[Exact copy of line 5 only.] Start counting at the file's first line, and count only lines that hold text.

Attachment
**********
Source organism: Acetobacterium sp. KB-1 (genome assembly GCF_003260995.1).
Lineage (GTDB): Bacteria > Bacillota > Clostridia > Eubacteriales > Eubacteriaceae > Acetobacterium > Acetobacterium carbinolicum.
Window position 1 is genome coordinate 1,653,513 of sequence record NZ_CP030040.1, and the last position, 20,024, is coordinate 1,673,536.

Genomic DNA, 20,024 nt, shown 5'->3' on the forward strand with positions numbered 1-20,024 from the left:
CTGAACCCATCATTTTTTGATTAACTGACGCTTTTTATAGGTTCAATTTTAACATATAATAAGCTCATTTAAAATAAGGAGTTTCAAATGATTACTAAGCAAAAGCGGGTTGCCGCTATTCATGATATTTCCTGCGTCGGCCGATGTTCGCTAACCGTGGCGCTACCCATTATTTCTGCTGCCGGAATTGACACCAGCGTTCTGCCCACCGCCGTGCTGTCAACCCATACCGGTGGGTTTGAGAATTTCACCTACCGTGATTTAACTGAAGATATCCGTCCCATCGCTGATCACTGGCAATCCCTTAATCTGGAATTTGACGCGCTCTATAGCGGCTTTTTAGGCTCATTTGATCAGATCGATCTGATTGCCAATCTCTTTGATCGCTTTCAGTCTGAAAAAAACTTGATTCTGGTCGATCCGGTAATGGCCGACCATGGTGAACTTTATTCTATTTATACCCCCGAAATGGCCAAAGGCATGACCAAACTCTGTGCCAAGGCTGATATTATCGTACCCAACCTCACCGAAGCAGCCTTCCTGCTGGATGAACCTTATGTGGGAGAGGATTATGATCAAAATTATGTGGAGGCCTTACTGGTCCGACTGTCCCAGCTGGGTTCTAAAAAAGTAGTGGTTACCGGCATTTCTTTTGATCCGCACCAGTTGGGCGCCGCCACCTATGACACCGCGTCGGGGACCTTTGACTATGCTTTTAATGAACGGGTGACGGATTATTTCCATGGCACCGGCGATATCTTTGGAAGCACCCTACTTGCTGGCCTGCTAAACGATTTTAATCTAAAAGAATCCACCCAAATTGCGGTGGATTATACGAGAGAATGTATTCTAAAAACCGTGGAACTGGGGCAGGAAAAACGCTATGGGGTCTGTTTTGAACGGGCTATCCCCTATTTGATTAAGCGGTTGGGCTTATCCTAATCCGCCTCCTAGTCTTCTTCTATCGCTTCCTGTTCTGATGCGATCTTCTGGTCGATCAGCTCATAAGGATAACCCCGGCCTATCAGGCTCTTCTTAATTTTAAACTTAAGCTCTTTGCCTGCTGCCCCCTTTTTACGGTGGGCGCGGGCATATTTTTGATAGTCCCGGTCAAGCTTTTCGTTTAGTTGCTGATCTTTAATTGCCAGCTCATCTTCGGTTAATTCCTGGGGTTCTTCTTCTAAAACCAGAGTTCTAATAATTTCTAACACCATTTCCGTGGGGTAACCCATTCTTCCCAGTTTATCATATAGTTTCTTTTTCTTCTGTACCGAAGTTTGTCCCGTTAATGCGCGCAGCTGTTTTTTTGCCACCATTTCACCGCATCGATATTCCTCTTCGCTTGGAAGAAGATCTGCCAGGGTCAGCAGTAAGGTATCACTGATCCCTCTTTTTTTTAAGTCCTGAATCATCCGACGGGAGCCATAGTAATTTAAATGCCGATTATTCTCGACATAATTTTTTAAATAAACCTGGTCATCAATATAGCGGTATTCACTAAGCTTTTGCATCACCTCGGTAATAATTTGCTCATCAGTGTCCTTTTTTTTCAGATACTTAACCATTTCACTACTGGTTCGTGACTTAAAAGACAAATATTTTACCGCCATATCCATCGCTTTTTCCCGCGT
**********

CTGAACCCATCATTTTTTGATTAACTGACGCTTTTTATAGGTTCAATTTTAACATATAATAAGCTCATTTAAAATAAGGAGTTTCAAATGATTACTAAGCAAAAGCGGGTTGCCGCTATTCATGATATTTCCTGCGTCGGCCGATGTTCGCTAACCGTGGCGCTACCCATTATTTCTGCTGCCGGAATTGACACCAGCGTTCTGCCCACCGCCGTGCTGTCAACCCATACCGGTGGGTTTGAGAATTTCACCTACCGTGATTTAACTGAAGATATCCGTCCCATCGCTGATCACTGGCAATCCCTTAATCTGGAATTTGACGCGCTCTATAGCGGCTTTTTAGGCTCATTTGATCAGATCGATCTGATTGCCAATCTCTTTGATCGCTTTCAGTCTGAAAAAAACTTGATTCTGGTCGATCCGGTAATGGCCGACCATGGTGAACTTTATTCTATTTATACCCCCGAAATGGCCAAAGGCATGACCAAACTCTGTGCCAAGGCTGATATTATCGTACCCAACCTCACCGAAGCAGCCTTCCTGCTGGATGAACCTTATGTGGGAGAGGATTATGATCAAAATTATGTGGAGGCCTTACTGGTCCGACTGTCCCAGCTGGGTTCTAAAAAAGTAGTGGTTACCGGCATTTCTTTTGATCCGCACCAGTTGGGCGCCGCCACCTATGACACCGCGTCGGGGACCTTTGACTATGCTTTTAATGAACGGGTGACGGATTATTTCCATGGCACCGGCGATATCTTTGGAAGCACCCTACTTGCTGGCCTGCTAAACGATTTTAATCTAAAAGAATCCACCCAAATTGCGGTGGATTATACGAGAGAATGTATTCTAAAAACCGTGGAACTGGGGCAGGAAAAACGCTATGGGGTCTGTTTTGAACGGGCTATCCCCTATTTGATTAAGCGGTTGGGCTTATCCTAATCCGCCTCCTAGTCTTCTTCTATCGCTTCCTGTTCTGATGCGATCTTCTGGTCGATCAGCTCATAAGGATAACCCCGGCCTATCAGGCTCTTCTTAATTTTAAACTTAAGCTCTTTGCCTGCTGCCCCCTTTTTACGGTGGGCGCGGGCATATTTTTGATAGTCCCGGTCAAGCTTTTCGTTTAGTTGCTGATCTTTAATTGCCAGCTCATCTTCGGTTAATTCCTGGGGTTCTTCTTCTAAAACCAGAGTTCTAATAATTTCTAACACCATTTCCGTGGGGTAACCCATTCTTCCCAGTTTATCATATAGTTTCTTTTTCTTCTGTACCGAAGTTTGTCCCGTTAATGCGCGCAGCTGTTTTTTTGCCACCATTTCACCGCATCGATATTCCTCTTCGCTTGGAAGAAGATCTGCCAGGGTCAGCAGTAAGGTATCACTGATCCCTCTTTTTTTTAAGTCCTGAATCATCCGACGGGAGCCATAGTAATTTAAATGCCGATTATTCTCGACATAATTTTTTAAATAAACCTGGTCATCAATATAGCGGTATTCACTAAGCTTTTGCATCACCTCGGTAATAATTTGCTCATCAGTGTCCTTTTTTTTCAGATACTTAACCATTTCACTACTGGTTCGTGACTTAAAAGACAAATATTTTACCGCCATATCCATCGCTTTTTCCCGCGT